Yet...thinking about how to immortalize this on paper...for someone else, not only family, to see brings out all the perfectionist leanings in me.

And all the insecurities that maybe I wasn't paying close enough attention to this year. It feels like just yesterday we were waving goodbye on the first day. What did I miss? Did I drop the ball a lot this year? I don't know. I do know that life is full and busy and fun. That it's full of children and love and noise and mess. (Lots of mess. ;) ) Maybe I've missed out on something, but I think they all know they're loved and cared about.

I don't know that I can put those things on a memory page for him, but I do know that each day is an opportunity to grow and learn and just be.

So this morning, I decided to go through the pictures from September to now and pick out some shots of *E* and have them printed out. His page will be a photo collage of the year. And maybe there will be a little blurb on there from us too.
I guess I could cover the page in hearts to show how much we love him....but I don't think that would be "cool" even for a Kindergartner. ;)

Thursday, June 10, 2010

We've All Got It


Everybody's got it. Not just the material stuff (although here in the U.S. we can all admit to having lots of material stuff, right?)

I'm talking about the baggage, the history and the insecurities that shape who we are, how we respond and what makes us tick.

The other night I was chatting with some very cool ladies about our "stuff". No deep dark secrets, but in getting to know these women, there are things that surprised me...mostly because I know that I personally expect that these people wouldn't have the same type of "stuff" I have.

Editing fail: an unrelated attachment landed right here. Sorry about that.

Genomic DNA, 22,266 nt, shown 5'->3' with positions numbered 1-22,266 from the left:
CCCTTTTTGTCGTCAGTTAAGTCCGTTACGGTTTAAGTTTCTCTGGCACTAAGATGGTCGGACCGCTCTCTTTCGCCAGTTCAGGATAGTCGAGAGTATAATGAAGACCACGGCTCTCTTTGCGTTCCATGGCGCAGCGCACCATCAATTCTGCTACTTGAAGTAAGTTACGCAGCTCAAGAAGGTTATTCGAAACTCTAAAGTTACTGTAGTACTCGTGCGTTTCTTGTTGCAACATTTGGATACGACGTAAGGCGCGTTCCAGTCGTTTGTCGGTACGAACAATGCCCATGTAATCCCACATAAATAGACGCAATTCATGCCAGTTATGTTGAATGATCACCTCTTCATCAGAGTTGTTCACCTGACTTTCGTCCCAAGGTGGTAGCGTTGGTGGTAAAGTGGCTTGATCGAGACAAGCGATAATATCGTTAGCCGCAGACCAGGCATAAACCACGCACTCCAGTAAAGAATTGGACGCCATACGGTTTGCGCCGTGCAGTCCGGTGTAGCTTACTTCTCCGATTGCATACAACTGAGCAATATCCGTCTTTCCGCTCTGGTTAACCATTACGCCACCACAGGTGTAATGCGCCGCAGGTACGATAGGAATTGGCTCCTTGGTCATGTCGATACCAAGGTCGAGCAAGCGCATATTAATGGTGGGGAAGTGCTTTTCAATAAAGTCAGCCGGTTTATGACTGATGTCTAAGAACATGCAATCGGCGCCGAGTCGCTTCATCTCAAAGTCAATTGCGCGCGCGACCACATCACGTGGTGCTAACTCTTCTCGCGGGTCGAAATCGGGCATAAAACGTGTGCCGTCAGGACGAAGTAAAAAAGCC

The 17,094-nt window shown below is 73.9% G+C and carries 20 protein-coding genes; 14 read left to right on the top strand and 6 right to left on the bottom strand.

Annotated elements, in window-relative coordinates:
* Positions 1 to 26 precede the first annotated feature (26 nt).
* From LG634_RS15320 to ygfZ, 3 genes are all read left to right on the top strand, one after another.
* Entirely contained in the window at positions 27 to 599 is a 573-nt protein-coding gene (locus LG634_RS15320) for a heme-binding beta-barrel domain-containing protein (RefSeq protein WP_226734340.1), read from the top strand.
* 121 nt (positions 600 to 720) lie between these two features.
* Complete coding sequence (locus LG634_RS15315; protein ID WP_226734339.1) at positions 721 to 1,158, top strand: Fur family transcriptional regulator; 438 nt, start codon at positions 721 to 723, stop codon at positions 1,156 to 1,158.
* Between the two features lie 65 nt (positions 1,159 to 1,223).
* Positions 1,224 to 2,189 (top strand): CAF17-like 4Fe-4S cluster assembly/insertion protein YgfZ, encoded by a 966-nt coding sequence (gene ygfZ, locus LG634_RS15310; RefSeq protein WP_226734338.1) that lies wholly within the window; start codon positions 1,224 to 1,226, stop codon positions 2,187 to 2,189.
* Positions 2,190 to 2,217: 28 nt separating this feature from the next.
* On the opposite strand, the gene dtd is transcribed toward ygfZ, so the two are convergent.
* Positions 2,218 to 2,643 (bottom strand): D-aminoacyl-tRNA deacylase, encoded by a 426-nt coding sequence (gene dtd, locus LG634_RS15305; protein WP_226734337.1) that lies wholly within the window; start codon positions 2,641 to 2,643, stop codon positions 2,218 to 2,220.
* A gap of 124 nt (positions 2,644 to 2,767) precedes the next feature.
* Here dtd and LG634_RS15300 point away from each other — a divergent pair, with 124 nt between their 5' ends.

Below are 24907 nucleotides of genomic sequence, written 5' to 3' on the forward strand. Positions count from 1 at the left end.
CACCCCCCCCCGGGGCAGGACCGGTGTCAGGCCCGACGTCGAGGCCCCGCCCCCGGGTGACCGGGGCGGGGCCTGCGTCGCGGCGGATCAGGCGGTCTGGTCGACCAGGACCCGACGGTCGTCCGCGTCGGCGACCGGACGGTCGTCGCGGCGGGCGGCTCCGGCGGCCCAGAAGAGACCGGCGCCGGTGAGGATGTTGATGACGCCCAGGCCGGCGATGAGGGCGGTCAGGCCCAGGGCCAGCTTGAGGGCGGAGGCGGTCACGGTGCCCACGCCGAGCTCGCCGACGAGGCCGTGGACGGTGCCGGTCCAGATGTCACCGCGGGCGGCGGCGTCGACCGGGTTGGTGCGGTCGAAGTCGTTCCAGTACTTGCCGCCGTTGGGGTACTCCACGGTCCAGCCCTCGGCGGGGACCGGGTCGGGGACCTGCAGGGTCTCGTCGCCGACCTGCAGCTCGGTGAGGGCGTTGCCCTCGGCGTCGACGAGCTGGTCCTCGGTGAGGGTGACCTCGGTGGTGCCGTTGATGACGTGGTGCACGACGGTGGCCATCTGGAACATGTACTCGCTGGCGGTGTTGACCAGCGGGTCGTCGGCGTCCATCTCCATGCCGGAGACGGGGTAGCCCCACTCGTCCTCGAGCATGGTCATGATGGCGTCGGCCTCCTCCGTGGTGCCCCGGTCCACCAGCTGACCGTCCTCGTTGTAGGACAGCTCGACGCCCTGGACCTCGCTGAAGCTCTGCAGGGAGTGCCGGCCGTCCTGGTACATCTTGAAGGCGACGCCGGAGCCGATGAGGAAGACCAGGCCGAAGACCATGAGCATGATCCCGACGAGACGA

Does that make sense?

It's like this...I think these people won't have the same stuff, or history or baggage, because I see them as so different (and better, cooler, together) than me.

So you can see, I struggle with some insecurity and ummm feeling unworthy.

It's funny because I talk about grace and forgiveness a lot, but when I make a mistake or show bad judgement, I really stink at forgiving myself. So, if I said something stupid in High School and remember it, I get a sick feeling in my stomach. Really, I do.

Now, not everyone is going to admit to having any "stuff" and some people will judge because it's their nature. I cannot change that. I know that not everyone understands or agrees with me on everything, and I can assure you that I am not in agreement with other people on some things.

I will say it sure is liberating to realize that we each have struggles and insecurities. I said the other night, in my head I understand it, but in my heart I still struggle with the concept.

Maybe in the growth and nurturing of these authentic Christian relationships, my heart will trust my head. It takes a leap of faith and some trust to be open, to share the struggles and admit the failures. But in opening up, we have so many opportunities to love and to be loved.

May we all be open to being authentic and vulnerable; to loving and being loved; to welcoming and to nurturing.


Wednesday, June 9, 2010

Don't Blame Me..It's the Hormones.

So I've started writing several times today. I try not to get all cranky and ranty on here because who needs to add that negativity to their day, ya know? I also recognize that as a hormonal pregnant woman I seem to get a little ticky about things that aren't all that important.

The first step is admitting it, right? ;)

So things that have been on my mind are: common sense- it seems to be scarce lately, blame-why do we always have to assign blame?